By now, most people have heard of credit scoring. The most common score (now the most common terminology for credit scoring) is called the FICO score. This score was developed by Fair, Isaac & Company, Inc. for the three main credit Bureaus; Equifax (Beacon), Experian (formerly TRW), and Empirica (TransUnion).
FICO scores are simply repository scores meaning they ONLY consider the information contained in a person's credit file. They DO NOT consider a person's income, savings or down payment amount. Credit scores are based on five factors: 35% of the score is based on payment history, 30% on the amount owed, 15% on how long you have had credit, 10% percent on new credit being sought, and 10% on the types of credit you have. The scores are useful in directing applications to specific loan programs and to set levels of underwriting such as Streamline, Traditional or Second Review. However, they are not the final word regarding the type of program you will qualify for or your interest rate.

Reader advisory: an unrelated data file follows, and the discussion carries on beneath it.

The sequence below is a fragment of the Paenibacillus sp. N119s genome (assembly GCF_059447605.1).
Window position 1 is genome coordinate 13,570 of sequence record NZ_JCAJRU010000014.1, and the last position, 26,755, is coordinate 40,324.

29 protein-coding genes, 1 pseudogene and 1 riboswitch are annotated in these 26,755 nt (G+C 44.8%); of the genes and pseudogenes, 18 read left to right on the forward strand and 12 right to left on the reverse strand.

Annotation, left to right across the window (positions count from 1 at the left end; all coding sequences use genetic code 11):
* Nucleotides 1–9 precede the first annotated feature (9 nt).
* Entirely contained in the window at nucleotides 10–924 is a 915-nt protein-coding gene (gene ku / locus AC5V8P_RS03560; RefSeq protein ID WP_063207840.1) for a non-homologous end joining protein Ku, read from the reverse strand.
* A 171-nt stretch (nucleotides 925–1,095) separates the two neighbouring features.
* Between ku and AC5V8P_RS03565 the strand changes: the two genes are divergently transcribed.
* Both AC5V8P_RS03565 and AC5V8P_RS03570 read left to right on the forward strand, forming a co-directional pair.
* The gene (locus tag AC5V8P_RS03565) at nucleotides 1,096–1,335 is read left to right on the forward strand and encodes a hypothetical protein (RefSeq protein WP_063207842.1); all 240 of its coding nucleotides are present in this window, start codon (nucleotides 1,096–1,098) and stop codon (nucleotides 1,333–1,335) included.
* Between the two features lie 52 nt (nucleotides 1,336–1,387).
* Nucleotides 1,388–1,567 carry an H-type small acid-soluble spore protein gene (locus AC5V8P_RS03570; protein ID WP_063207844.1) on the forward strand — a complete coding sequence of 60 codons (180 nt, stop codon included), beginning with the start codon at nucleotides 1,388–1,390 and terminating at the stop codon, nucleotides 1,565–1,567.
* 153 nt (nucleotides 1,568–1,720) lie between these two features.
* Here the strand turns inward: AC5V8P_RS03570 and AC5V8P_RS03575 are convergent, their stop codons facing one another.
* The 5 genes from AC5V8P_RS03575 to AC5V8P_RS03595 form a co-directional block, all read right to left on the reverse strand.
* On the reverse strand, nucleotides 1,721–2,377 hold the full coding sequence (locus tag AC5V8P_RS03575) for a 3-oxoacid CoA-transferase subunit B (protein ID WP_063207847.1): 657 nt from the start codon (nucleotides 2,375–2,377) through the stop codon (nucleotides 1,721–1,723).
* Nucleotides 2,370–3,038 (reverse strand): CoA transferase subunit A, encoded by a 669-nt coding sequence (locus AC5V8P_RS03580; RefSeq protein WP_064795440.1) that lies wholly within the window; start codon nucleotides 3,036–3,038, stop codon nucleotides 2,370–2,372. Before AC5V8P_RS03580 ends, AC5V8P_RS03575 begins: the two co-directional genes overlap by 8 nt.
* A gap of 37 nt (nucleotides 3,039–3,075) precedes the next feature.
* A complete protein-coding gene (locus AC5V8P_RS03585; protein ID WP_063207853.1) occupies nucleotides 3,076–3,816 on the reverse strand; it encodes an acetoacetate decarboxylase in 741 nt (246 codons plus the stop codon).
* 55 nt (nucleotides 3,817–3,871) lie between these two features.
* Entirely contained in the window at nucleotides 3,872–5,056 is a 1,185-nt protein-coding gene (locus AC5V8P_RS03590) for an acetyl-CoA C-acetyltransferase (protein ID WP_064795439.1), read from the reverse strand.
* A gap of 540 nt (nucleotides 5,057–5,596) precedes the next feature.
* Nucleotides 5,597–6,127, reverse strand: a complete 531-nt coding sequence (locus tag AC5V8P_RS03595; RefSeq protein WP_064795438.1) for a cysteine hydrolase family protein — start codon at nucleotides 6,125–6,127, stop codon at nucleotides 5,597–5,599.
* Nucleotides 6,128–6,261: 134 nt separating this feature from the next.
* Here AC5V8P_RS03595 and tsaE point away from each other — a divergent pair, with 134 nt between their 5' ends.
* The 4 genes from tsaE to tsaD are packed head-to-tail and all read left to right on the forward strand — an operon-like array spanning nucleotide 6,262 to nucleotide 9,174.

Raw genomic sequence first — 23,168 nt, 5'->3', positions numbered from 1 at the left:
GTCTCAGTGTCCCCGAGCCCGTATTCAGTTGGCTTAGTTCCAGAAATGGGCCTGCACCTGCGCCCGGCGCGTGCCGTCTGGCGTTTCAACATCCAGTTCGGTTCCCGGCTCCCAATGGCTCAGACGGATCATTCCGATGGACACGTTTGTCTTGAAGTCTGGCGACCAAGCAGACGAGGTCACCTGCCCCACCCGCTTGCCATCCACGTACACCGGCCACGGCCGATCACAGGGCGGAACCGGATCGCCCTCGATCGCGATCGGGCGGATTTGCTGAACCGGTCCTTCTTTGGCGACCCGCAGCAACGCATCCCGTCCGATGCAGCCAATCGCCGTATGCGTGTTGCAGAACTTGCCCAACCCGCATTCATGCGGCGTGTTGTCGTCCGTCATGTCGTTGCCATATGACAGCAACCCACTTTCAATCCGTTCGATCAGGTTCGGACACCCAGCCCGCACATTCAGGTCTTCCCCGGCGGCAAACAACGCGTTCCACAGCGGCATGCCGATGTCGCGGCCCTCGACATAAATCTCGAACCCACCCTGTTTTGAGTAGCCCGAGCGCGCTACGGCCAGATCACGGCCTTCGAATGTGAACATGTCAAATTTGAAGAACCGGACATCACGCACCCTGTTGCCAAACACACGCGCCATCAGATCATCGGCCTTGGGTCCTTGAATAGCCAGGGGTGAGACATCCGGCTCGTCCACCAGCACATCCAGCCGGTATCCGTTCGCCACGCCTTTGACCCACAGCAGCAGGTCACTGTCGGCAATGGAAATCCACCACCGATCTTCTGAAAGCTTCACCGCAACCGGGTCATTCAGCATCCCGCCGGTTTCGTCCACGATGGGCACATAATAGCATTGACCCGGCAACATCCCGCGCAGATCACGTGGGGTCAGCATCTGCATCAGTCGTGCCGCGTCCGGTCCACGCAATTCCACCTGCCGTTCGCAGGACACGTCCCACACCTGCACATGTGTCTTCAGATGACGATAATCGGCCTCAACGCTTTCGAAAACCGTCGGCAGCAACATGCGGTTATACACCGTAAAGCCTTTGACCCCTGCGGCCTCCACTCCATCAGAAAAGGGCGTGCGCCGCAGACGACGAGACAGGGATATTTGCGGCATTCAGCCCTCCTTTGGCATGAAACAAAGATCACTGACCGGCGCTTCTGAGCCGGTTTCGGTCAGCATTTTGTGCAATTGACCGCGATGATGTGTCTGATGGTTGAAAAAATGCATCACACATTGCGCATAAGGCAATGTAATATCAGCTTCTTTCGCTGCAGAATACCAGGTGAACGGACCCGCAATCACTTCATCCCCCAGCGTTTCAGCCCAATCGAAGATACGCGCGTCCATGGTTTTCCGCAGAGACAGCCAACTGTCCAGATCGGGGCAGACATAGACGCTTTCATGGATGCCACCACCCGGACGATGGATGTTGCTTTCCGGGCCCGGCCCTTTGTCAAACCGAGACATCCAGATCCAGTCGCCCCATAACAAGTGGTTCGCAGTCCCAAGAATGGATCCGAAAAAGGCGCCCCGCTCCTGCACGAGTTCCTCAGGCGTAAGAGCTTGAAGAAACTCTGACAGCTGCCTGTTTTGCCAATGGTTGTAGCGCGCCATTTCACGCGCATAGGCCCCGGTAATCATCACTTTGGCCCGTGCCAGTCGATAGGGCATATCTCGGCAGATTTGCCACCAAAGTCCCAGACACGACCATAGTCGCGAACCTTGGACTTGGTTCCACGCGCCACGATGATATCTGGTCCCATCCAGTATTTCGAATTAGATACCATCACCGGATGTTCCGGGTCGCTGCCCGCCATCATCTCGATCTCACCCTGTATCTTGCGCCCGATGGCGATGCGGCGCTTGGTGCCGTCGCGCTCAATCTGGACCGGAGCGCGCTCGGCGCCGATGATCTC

Many people in the mortgage business are skeptical about the accuracy of FICO scores. Scoring has only been an integral part of the mortgage process for the past few years (since 1999); however, the FICO scores have been used since the late 1950's by retail merchants, credit card companies, insurance companies and banks for consumer lending. The data from large scoring projects, such as large mortgage portfolios, demonstrate their predictive quality and that the scores do work.
The following items are some of the ways that you can improve your credit score: